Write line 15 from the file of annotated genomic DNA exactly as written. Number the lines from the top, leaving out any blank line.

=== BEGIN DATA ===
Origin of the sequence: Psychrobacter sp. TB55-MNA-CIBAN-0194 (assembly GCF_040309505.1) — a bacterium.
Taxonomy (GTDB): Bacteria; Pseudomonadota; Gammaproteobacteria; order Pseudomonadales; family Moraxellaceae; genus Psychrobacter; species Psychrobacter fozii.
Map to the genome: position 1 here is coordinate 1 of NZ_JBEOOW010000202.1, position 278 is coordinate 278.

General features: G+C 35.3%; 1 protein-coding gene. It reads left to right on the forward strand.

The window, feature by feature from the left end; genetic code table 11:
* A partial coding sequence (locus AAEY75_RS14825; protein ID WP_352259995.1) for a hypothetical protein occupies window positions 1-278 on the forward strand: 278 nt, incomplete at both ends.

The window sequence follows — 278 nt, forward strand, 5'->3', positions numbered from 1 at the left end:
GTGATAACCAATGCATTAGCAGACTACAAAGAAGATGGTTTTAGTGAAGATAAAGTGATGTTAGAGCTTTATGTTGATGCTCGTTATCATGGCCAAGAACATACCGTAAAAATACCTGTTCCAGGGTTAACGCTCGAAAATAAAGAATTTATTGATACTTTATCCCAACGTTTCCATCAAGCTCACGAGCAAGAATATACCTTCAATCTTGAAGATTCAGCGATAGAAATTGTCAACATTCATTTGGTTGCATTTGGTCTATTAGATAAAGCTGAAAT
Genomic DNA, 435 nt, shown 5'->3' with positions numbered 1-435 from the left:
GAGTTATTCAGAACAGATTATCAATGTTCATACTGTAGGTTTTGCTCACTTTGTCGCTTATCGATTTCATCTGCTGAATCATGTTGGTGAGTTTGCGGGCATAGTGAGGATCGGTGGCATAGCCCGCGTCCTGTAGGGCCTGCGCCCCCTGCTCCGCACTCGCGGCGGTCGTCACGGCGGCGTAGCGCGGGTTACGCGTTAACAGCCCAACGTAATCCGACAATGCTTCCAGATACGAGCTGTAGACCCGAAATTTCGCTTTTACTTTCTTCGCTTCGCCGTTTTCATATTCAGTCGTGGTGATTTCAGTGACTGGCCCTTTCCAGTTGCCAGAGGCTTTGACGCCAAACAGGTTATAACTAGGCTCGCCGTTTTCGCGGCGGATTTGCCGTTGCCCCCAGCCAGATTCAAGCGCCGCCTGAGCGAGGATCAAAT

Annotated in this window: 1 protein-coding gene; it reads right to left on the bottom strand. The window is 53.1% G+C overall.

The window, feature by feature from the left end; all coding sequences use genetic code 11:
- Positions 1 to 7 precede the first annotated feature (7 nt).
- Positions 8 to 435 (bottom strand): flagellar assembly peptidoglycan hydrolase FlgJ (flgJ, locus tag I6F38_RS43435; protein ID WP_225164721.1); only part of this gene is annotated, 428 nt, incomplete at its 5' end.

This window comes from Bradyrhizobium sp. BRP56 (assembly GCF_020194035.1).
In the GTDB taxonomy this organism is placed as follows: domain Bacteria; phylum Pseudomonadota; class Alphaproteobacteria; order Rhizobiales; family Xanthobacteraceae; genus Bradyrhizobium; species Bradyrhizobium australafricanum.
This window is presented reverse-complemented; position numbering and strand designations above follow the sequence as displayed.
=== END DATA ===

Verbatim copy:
This window comes from Bradyrhizobium sp. BRP56 (assembly GCF_020194035.1).